Garlic

In Food item by Sue Marshall

Chop it, slice it, crush it or bake it whole.

For all that a mention of garlic makes many of us think of France, there’s a booming business of home-grown garlic crops here in the UK. Most of the information in this article is based on information from the Really Garlicky company based in Scotland and The Garlic Farm in the Isle of Wight.

Looking back in time and further afield, however, it is known that the builders of the pyramids were often paid in fresh garlic, in part to maintain their strength and stamina. Garlic was even found in King Tutankhamen’s tomb. Egyptian medical manuals from 1500 BC list almost two dozen treatments using garlic.There is evidence that garlic was placed in ancient Egyptian tombs as early as 5000 years ago and here are numerous references to garlic in Chinese literature as far back as 2000 BC. Chinese sacrificial lambs were spiced with garlic to make them more appealing to the gods. Garlic was praised in ancient Sanskrit writings. By 1500 BC, the cultivation of garlic had spread to virtually every civilization in Europe, Asia and North Africa.

A root herb, the plant belongs within the family of Alliaceae, in the genus, Allium; and scientifically known as Allium sativum. It is believed to be originating in the mountainous Central Asian region, from whence it spread.

About garlic
A mature garlic plant produces a bulb, sometimes called a ‘head’ of garlic, with numerous individual cloves inside the paper-like wrapper. An individual clove when planted will reproduce an entire bulb after about nine months. Some varieties of garlic also produce bulbils on top of their tall stalks (scapes). These are not true seeds, but can serve the same function. Bulbils are secondary cloves often produced in the flower cluster. There may well be over 450 identifiable strains of garlic.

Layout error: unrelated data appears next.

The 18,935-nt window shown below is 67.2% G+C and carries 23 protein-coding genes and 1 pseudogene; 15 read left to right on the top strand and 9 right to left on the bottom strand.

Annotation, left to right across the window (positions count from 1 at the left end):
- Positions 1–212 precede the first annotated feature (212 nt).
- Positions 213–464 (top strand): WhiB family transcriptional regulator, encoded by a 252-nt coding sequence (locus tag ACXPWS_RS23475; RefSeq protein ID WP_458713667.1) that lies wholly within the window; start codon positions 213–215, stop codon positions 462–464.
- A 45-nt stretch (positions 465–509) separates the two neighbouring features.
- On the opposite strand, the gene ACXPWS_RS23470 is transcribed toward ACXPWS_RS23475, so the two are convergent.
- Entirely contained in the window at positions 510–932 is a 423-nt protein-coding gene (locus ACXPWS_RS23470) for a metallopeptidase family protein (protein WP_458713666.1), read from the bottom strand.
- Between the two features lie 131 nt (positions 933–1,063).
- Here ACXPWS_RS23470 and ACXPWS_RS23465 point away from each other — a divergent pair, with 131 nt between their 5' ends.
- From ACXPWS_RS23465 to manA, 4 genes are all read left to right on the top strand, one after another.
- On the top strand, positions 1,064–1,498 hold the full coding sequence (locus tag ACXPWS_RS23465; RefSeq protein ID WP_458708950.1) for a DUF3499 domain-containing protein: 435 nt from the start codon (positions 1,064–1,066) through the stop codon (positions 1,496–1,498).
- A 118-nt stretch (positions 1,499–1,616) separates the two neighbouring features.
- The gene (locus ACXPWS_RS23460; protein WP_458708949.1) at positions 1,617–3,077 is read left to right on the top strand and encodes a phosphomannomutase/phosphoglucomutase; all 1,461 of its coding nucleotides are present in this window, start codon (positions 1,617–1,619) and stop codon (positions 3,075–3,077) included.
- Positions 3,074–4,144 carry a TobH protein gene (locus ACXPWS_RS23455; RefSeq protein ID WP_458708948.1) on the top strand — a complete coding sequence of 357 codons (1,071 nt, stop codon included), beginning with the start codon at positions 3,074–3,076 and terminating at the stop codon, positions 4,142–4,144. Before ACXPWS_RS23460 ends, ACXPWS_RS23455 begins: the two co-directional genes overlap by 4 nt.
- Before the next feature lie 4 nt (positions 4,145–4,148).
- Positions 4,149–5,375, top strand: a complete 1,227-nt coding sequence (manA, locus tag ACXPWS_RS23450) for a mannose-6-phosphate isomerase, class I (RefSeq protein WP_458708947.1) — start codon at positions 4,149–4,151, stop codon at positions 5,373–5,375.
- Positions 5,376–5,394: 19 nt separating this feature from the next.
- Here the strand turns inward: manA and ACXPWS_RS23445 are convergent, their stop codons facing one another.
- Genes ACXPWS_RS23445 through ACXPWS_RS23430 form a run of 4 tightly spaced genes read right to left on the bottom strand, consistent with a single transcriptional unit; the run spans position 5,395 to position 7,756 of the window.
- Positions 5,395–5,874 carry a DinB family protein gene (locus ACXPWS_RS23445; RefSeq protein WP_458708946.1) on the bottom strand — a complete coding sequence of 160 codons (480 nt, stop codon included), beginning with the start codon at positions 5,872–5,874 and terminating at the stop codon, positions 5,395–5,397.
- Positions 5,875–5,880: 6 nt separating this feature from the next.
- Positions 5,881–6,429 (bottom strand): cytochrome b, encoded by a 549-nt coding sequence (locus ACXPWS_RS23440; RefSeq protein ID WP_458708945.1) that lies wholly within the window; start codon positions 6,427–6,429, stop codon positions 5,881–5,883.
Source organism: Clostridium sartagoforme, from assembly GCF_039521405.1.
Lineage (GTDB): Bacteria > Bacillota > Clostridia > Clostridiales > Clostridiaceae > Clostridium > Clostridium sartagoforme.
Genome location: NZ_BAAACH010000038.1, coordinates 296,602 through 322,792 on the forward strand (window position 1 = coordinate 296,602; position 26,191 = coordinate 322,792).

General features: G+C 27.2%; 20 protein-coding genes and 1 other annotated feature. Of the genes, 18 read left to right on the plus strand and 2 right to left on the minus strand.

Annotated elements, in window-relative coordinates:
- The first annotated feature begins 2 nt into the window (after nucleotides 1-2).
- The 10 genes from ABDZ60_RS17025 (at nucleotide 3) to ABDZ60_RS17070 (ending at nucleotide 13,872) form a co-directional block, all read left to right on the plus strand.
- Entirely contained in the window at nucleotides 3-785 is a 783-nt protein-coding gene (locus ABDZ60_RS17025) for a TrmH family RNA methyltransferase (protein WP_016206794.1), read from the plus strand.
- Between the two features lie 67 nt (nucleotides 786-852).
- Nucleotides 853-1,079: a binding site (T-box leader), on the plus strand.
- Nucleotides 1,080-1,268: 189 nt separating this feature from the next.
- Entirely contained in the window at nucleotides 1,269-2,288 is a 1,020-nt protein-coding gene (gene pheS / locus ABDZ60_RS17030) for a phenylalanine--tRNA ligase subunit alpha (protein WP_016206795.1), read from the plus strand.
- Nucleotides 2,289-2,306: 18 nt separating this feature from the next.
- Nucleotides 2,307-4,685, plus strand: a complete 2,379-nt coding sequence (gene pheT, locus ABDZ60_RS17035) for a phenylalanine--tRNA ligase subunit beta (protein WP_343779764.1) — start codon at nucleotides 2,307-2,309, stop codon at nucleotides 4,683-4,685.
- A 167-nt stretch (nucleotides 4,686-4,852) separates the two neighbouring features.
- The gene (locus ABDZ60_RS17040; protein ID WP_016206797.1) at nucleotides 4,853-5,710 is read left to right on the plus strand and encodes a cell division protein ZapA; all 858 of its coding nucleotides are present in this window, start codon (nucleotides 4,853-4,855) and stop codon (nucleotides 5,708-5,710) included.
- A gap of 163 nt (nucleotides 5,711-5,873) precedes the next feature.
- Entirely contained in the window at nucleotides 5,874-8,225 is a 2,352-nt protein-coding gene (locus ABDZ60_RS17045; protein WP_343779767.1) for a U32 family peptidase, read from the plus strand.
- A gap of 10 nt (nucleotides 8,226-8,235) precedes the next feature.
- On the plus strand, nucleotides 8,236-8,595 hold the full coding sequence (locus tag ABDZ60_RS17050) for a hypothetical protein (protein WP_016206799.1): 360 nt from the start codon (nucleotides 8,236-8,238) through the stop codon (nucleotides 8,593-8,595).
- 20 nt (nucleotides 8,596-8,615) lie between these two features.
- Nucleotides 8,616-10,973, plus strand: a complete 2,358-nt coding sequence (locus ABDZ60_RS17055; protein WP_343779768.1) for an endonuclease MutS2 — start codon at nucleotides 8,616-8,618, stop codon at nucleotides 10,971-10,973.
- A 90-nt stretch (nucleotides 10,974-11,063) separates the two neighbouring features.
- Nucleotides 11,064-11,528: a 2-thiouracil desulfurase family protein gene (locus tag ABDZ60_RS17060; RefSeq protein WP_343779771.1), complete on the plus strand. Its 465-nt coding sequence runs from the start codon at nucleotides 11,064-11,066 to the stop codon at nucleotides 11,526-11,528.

Just like bananas and bread, garlic should never be stored in the refrigerator. After harvest, keep bulbs in well-aerated bags or baskets. The humidity should not be too high or germination will start. Relative humidities in the 30-50% range are best. Temperatures a little below 15 degrees are ideal. In the kitchen, keep the bulbs at room temperature in a well-ventilated container. We can supply garlic keepers to suit our garlic. After harvest, bulbs will keep for several months, depending on the variety. If cloves begin to shrivel inside the wrapper, or if humidity causes sprouting, this bulb is way past its prime.


By chopping, the chemical reaction in the garlic is not activated fully so will give a milder flavour than crushing. Sliced garlic can give a good visual effect if you’re adding it to sautéed vegetables or in a salad. Lightly salting the garlic can also enhance its flavour. When garlic is cooked as whole cloves, no chemical reaction takes place to create allicin or other sulphur compounds so the flavour of the garlic will be much milder and quite different to crushed garlic. Roasting garlic whole with skins intact gives a wonderful mild, sweet, caramelised taste.

Garlic and health